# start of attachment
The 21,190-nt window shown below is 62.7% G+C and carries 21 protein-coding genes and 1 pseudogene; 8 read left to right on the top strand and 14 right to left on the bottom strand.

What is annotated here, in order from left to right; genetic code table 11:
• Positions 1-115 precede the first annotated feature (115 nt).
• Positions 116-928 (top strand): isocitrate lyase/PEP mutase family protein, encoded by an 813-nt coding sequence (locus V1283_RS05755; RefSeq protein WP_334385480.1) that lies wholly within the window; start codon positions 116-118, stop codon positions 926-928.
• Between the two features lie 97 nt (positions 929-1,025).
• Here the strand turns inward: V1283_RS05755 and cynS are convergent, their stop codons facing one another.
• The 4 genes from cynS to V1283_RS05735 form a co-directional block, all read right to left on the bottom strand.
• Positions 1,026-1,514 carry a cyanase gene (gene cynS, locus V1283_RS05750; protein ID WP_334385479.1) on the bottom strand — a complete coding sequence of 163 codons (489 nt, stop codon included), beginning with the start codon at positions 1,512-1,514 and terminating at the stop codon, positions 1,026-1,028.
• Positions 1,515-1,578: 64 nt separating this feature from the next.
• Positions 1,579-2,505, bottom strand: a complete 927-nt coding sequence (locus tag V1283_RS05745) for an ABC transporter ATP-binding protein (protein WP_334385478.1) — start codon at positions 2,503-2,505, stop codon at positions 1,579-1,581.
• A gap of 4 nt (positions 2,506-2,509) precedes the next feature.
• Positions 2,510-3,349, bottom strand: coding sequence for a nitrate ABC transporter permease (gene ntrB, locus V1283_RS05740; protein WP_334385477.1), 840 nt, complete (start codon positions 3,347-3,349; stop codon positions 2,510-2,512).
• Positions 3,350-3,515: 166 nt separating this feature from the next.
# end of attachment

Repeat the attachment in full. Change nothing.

The 21,190-nt window shown below is 62.7% G+C and carries 21 protein-coding genes and 1 pseudogene; 8 read left to right on the top strand and 14 right to left on the bottom strand.

What is annotated here, in order from left to right; genetic code table 11:
• Positions 1-115 precede the first annotated feature (115 nt).
• Positions 116-928 (top strand): isocitrate lyase/PEP mutase family protein, encoded by an 813-nt coding sequence (locus V1283_RS05755; RefSeq protein WP_334385480.1) that lies wholly within the window; start codon positions 116-118, stop codon positions 926-928.
• Between the two features lie 97 nt (positions 929-1,025).
• Here the strand turns inward: V1283_RS05755 and cynS are convergent, their stop codons facing one another.
• The 4 genes from cynS to V1283_RS05735 form a co-directional block, all read right to left on the bottom strand.
• Positions 1,026-1,514 carry a cyanase gene (gene cynS, locus V1283_RS05750; protein ID WP_334385479.1) on the bottom strand — a complete coding sequence of 163 codons (489 nt, stop codon included), beginning with the start codon at positions 1,512-1,514 and terminating at the stop codon, positions 1,026-1,028.
• Positions 1,515-1,578: 64 nt separating this feature from the next.
• Positions 1,579-2,505, bottom strand: a complete 927-nt coding sequence (locus tag V1283_RS05745) for an ABC transporter ATP-binding protein (protein WP_334385478.1) — start codon at positions 2,503-2,505, stop codon at positions 1,579-1,581.
• A gap of 4 nt (positions 2,506-2,509) precedes the next feature.
• Positions 2,510-3,349, bottom strand: coding sequence for a nitrate ABC transporter permease (gene ntrB, locus V1283_RS05740; protein WP_334385477.1), 840 nt, complete (start codon positions 3,347-3,349; stop codon positions 2,510-2,512).
• Positions 3,350-3,515: 166 nt separating this feature from the next.